Mining Sudanese Medicinal Plants for Natural Compounds against Malaria and Neglected Tropical Diseases

Mahmoud, Abdelhalim Babiker Mohamed. Mining Sudanese Medicinal Plants for Natural Compounds against Malaria and Neglected Tropical Diseases. 2020, Doctoral Thesis, University of Basel, Faculty of Science.


Official URL: https://edoc.unibas.ch/79036/

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Tropical parasitic diseases such as malaria, human African trypanosomiasis, Chagas disease, mycetoma, and leishmaniasis affect more than a billion people worldwide and have devastating consequences. There is no vaccine for any of these diseases, and the current drugs are problematic given their serious adverse effects and the emergence of drug-resistant parasites. Thus, there is an urgent need for the development of new, efficacious, safe, and cost-effective drugs.
Natural products have in many instances provided new leads to combat neglected tropical diseases. The aim of this work was to systemically evaluate Sudanese medicinal plants for their antiparasitic activity along with their cytotoxicity profile; followed by phytochemical investigation to identify bioactive compounds. A library of 235 plant extracts was prepared from over 60 plants used in Sudanese traditional medicine, and it was assessed for antiprotozoal activity against Trypanosoma brucei rhodesiense, Trypanosoma cruzi, Leishmania donovani, and Plasmodium falciparum.
Dereplication was performed for active extracts to enable a rapid identification of known active compounds and prioritization for follow-up isolation. Plants that displayed interesting activities, namely Croton gratissimus, Cuscuta hyalina, and Haplophyllum tuberculatum, were further pursued. HPLC-based activity profiling led to localization of activity and identification of the types of compounds in these plant extracts. Compound isolation and structure elucidation were achieved by a combination of analytical, preparative, and semipreparative chromatographic techniques such as HPLC-PDA-ELSD-MS and microprobe NMR.
HPLC-based activity profiling of Croton gratissimus allowed the identification of flavonoids, mainly quercetin derivatives, as responsible for the antileishmanial activity of the chloroform fraction of the crude ethanolic extract. Of these compounds, quercetin-3,7-dimethylether and ayanin were the most active against the protozoan parasites and with the highest selectivity indices.
Compounds that displayed moderate to higher antitrypanosomatid activity shared structural features, such as Δ2,3 unsaturation, presence of a hydroxyl group at C-3, a carbonyl group at C-4, and a catechol moiety in ring B. Phytochemical characterization of Cuscuta hyalina lead to the isolation of a unique flavonoid, pseudosemiglabrin, for the first time from Cuscuta species.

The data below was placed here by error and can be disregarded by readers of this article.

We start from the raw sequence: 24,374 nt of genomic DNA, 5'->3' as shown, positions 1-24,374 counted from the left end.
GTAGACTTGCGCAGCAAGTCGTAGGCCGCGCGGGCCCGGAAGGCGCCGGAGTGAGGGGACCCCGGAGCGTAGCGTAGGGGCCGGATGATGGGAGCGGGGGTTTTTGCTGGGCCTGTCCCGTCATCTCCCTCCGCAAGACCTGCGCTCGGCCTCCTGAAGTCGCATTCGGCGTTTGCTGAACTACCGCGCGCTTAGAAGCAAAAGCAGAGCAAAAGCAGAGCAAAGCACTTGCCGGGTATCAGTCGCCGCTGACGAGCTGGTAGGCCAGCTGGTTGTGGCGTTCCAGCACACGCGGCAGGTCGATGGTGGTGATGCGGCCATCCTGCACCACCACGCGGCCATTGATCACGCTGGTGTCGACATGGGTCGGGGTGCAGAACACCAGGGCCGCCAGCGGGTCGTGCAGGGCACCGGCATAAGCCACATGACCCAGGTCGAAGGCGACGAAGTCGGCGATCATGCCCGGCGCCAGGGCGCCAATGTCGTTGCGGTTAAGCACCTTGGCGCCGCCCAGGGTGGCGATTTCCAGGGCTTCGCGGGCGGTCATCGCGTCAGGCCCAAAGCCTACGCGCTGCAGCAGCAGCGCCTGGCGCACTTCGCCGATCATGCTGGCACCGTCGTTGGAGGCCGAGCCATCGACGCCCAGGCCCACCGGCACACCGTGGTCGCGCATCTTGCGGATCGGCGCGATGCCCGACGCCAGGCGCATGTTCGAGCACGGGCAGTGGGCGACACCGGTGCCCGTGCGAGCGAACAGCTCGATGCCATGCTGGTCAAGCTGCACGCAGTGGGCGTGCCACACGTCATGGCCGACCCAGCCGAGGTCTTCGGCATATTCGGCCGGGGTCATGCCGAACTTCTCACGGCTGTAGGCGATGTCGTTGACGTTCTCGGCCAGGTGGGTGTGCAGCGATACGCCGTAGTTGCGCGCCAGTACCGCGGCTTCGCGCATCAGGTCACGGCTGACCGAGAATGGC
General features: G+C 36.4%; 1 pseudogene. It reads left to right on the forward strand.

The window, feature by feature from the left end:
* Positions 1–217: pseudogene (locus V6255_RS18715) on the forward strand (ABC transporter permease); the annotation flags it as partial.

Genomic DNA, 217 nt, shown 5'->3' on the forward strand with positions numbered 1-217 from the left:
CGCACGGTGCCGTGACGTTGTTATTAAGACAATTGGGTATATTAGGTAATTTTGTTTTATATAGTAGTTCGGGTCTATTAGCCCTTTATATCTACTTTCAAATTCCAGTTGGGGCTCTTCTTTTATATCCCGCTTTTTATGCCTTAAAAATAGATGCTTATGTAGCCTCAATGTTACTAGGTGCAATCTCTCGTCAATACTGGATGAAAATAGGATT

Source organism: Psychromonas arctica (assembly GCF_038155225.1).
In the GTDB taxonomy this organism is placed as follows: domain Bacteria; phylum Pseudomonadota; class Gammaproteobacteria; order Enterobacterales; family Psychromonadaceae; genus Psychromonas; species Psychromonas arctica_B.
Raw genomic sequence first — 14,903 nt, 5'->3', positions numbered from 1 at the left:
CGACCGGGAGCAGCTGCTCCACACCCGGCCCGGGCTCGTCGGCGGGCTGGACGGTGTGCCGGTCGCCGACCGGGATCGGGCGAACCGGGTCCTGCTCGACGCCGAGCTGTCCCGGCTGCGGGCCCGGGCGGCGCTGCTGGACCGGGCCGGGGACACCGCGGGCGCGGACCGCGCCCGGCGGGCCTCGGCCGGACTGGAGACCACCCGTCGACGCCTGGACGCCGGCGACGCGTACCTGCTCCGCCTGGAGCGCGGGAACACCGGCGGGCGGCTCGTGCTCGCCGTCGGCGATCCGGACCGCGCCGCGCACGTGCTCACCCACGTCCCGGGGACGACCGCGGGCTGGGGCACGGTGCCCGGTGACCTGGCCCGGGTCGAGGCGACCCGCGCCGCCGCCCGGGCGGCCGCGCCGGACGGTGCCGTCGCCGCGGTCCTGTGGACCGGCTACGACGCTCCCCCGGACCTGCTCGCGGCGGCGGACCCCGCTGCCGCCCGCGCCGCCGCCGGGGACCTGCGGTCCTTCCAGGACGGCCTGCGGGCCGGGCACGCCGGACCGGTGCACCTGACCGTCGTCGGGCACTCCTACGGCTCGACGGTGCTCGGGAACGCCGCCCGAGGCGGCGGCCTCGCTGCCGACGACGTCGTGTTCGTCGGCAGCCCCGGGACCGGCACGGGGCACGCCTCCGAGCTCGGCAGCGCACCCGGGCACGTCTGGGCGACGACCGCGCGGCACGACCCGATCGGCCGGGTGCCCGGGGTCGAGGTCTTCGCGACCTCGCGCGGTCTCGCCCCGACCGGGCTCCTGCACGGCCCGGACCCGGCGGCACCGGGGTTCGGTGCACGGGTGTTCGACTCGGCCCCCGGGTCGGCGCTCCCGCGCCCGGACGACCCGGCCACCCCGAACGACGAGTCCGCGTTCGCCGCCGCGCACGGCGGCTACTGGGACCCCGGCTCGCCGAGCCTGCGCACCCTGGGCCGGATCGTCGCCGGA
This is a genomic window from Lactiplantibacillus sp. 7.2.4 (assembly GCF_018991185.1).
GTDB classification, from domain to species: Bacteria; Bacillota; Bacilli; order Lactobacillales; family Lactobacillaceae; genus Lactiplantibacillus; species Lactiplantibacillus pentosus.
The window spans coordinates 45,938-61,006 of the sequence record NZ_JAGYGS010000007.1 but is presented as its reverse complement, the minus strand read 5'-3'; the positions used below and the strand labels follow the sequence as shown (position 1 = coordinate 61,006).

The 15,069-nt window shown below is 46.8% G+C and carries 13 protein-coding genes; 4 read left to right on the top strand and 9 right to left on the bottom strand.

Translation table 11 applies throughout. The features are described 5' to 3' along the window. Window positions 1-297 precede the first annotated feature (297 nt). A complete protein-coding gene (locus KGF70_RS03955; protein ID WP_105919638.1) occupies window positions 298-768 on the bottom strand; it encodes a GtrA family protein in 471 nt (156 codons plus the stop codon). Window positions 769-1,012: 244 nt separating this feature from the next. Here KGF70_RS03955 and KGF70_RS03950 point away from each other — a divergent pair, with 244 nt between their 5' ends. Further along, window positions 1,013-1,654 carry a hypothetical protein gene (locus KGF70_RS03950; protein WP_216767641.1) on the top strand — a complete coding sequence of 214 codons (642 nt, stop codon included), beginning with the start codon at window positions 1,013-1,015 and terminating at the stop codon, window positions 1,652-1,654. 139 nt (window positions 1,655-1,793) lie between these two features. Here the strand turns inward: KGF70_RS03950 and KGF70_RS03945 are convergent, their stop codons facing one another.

The antileishmanial activity of Haplophyllum tuberculatum was tracked by HPLC-based activity profiling, and eight compounds were isolated from the chloroform fraction. These included the lignans tetrahydrofuroguaiacin B, nectandrin B, furoguaiaoxidin, and 3,3′-dimethoxy-4,4′-dihydroxylignan-9-ol; and four cinnamoylphenethyl amides, namely dihydro-
feruloyltyramine, N-trans-feruloyltyramine, N,N′-diferuloylputrescine, and 7′-ethoxy-feruloyltyramine. The water fraction yielded steroidal saponins. All these compounds were reported for the first time from Haplophyllum species and the family Rutaceae. Nectandrin B exhibited the highest activity against L. donovani (IC50 4.5 µM) and the highest selectivity index (25.5).
Given the urgent need for better drugs and the fact that mycetoma is the most neglected of the neglected diseases, mycetoma has received special consideration. Different approaches were tackled to ultimately identify potential hits. With regard to antimycetomal natural products, several compounds were selected based on an educated-guess and were assessed accordingly. Of the tested natural compounds, magnolol possessed the highest activity (MIC of 15 µM) and selectivity (SI of 4.9).
In parallel, a drug repurposing (repositioning) strategy was pursued to find more promising hits. A series of nitroimidazole compounds were screened in vitro against the fungus Madurella mycetomatis. From this screening, niclosamide showed interesting activity with a minimal inhibitory concentration ˂5 µM. Furthermore, additional niclosamide analogues were tested for proof of concept. The tested compounds showed similar activity compared to niclosamide, not only against M. mycetomatis but also against the bacteria Actinomadura spp. The finding that a drug like niclosamide, which is on the WHO's list of Essential Medicines, exhibits in vitro activity against both fungal and bacterial mycetoma warrants the consideration of niclosamide or its ethanolamine salt as repurposing candidates for mycetoma.
Advisors:Mäser, Pascal and Schmidt, Thomas
Faculties and Departments:09 Associated Institutions > Swiss Tropical and Public Health Institute (Swiss TPH) > Department of Medical Parasitology and Infection Biology (MPI) > Parasite Chemotherapy (Mäser)
UniBasel Contributors:Mahmoud, Abdelhalim and Mäser, Pascal and Schmidt, Thomas
Item Type:Thesis
Thesis Subtype:Doctoral Thesis
Thesis no:13785
Thesis status:Complete
Number of Pages:VI, 216
Identification Number:
  • urn: urn:nbn:ch:bel-bau-diss137854
edoc DOI:
Last Modified:12 Aug 2021 04:30
Deposited On:14 Jan 2021 15:43

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